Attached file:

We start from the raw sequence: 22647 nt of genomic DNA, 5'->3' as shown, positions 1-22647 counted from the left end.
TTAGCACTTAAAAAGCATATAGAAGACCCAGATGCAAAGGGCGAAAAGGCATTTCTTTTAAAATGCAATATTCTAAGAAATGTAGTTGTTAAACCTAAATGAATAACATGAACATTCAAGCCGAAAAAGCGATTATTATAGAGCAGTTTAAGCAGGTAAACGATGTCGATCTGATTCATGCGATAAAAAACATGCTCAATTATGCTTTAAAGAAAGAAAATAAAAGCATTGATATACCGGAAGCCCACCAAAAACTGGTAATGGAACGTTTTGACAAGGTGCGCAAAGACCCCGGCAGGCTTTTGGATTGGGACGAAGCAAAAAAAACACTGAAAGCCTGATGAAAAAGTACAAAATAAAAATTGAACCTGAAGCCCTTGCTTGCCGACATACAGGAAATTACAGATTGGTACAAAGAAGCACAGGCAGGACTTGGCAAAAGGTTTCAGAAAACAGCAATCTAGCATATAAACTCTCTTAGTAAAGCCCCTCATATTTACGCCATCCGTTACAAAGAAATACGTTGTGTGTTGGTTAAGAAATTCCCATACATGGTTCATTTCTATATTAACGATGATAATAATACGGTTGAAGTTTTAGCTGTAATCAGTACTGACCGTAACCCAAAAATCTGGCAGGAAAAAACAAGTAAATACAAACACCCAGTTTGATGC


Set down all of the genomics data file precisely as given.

We start from the raw sequence: 22647 nt of genomic DNA, 5'->3' as shown, positions 1-22647 counted from the left end.
TTAGCACTTAAAAAGCATATAGAAGACCCAGATGCAAAGGGCGAAAAGGCATTTCTTTTAAAATGCAATATTCTAAGAAATGTAGTTGTTAAACCTAAATGAATAACATGAACATTCAAGCCGAAAAAGCGATTATTATAGAGCAGTTTAAGCAGGTAAACGATGTCGATCTGATTCATGCGATAAAAAACATGCTCAATTATGCTTTAAAGAAAGAAAATAAAAGCATTGATATACCGGAAGCCCACCAAAAACTGGTAATGGAACGTTTTGACAAGGTGCGCAAAGACCCCGGCAGGCTTTTGGATTGGGACGAAGCAAAAAAAACACTGAAAGCCTGATGAAAAAGTACAAAATAAAAATTGAACCTGAAGCCCTTGCTTGCCGACATACAGGAAATTACAGATTGGTACAAAGAAGCACAGGCAGGACTTGGCAAAAGGTTTCAGAAAACAGCAATCTAGCATATAAACTCTCTTAGTAAAGCCCCTCATATTTACGCCATCCGTTACAAAGAAATACGTTGTGTGTTGGTTAAGAAATTCCCATACATGGTTCATTTCTATATTAACGATGATAATAATACGGTTGAAGTTTTAGCTGTAATCAGTACTGACCGTAACCCAAAAATCTGGCAGGAAAAAACAAGTAAATACAAACACCCAGTTTGATGC